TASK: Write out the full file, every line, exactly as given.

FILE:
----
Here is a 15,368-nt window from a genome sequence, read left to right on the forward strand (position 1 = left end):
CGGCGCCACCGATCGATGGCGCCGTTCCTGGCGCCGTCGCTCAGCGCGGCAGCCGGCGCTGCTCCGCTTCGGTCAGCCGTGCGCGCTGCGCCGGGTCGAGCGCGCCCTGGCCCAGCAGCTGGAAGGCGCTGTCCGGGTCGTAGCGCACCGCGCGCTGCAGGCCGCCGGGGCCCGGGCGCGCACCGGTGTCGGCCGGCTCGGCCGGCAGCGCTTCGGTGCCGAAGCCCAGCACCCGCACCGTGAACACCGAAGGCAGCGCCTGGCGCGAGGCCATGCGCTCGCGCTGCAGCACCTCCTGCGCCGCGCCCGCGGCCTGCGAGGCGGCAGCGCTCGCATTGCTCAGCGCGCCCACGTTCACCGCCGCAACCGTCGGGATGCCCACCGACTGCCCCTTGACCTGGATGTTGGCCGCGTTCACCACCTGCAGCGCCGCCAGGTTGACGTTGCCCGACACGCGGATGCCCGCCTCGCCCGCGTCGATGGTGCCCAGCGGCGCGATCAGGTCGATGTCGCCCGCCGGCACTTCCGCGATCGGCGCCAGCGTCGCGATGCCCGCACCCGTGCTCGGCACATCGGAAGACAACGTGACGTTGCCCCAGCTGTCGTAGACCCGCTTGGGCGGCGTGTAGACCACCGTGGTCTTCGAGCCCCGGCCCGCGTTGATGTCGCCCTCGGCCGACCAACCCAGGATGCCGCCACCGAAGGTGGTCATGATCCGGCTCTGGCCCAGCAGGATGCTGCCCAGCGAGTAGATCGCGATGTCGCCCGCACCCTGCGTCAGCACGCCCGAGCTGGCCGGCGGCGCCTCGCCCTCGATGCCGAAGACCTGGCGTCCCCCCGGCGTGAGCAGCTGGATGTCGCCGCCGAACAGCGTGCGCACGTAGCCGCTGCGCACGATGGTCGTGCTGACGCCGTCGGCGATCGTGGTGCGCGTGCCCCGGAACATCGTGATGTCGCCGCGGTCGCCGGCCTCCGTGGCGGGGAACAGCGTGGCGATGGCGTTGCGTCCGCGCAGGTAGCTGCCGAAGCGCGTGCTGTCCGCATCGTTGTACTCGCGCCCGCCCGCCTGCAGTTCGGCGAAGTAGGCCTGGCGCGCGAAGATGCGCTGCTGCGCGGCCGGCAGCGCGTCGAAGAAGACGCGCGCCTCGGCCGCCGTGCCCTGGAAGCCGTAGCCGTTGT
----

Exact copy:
Here is a 15,368-nt window from a genome sequence, read left to right on the forward strand (position 1 = left end):
CGGCGCCACCGATCGATGGCGCCGTTCCTGGCGCCGTCGCTCAGCGCGGCAGCCGGCGCTGCTCCGCTTCGGTCAGCCGTGCGCGCTGCGCCGGGTCGAGCGCGCCCTGGCCCAGCAGCTGGAAGGCGCTGTCCGGGTCGTAGCGCACCGCGCGCTGCAGGCCGCCGGGGCCCGGGCGCGCACCGGTGTCGGCCGGCTCGGCCGGCAGCGCTTCGGTGCCGAAGCCCAGCACCCGCACCGTGAACACCGAAGGCAGCGCCTGGCGCGAGGCCATGCGCTCGCGCTGCAGCACCTCCTGCGCCGCGCCCGCGGCCTGCGAGGCGGCAGCGCTCGCATTGCTCAGCGCGCCCACGTTCACCGCCGCAACCGTCGGGATGCCCACCGACTGCCCCTTGACCTGGATGTTGGCCGCGTTCACCACCTGCAGCGCCGCCAGGTTGACGTTGCCCGACACGCGGATGCCCGCCTCGCCCGCGTCGATGGTGCCCAGCGGCGCGATCAGGTCGATGTCGCCCGCCGGCACTTCCGCGATCGGCGCCAGCGTCGCGATGCCCGCACCCGTGCTCGGCACATCGGAAGACAACGTGACGTTGCCCCAGCTGTCGTAGACCCGCTTGGGCGGCGTGTAGACCACCGTGGTCTTCGAGCCCCGGCCCGCGTTGATGTCGCCCTCGGCCGACCAACCCAGGATGCCGCCACCGAAGGTGGTCATGATCCGGCTCTGGCCCAGCAGGATGCTGCCCAGCGAGTAGATCGCGATGTCGCCCGCACCCTGCGTCAGCACGCCCGAGCTGGCCGGCGGCGCCTCGCCCTCGATGCCGAAGACCTGGCGTCCCCCCGGCGTGAGCAGCTGGATGTCGCCGCCGAACAGCGTGCGCACGTAGCCGCTGCGCACGATGGTCGTGCTGACGCCGTCGGCGATCGTGGTGCGCGTGCCCCGGAACATCGTGATGTCGCCGCGGTCGCCGGCCTCCGTGGCGGGGAACAGCGTGGCGATGGCGTTGCGTCCGCGCAGGTAGCTGCCGAAGCGCGTGCTGTCCGCATCGTTGTACTCGCGCCCGCCCGCCTGCAGTTCGGCGAAGTAGGCCTGGCGCGCGAAGATGCGCTGCTGCGCGGCCGGCAGCGCGTCGAAGAAGACGCGCGCCTCGGCCGCCGTGCCCTGGAAGCCGTAGCCGTTGT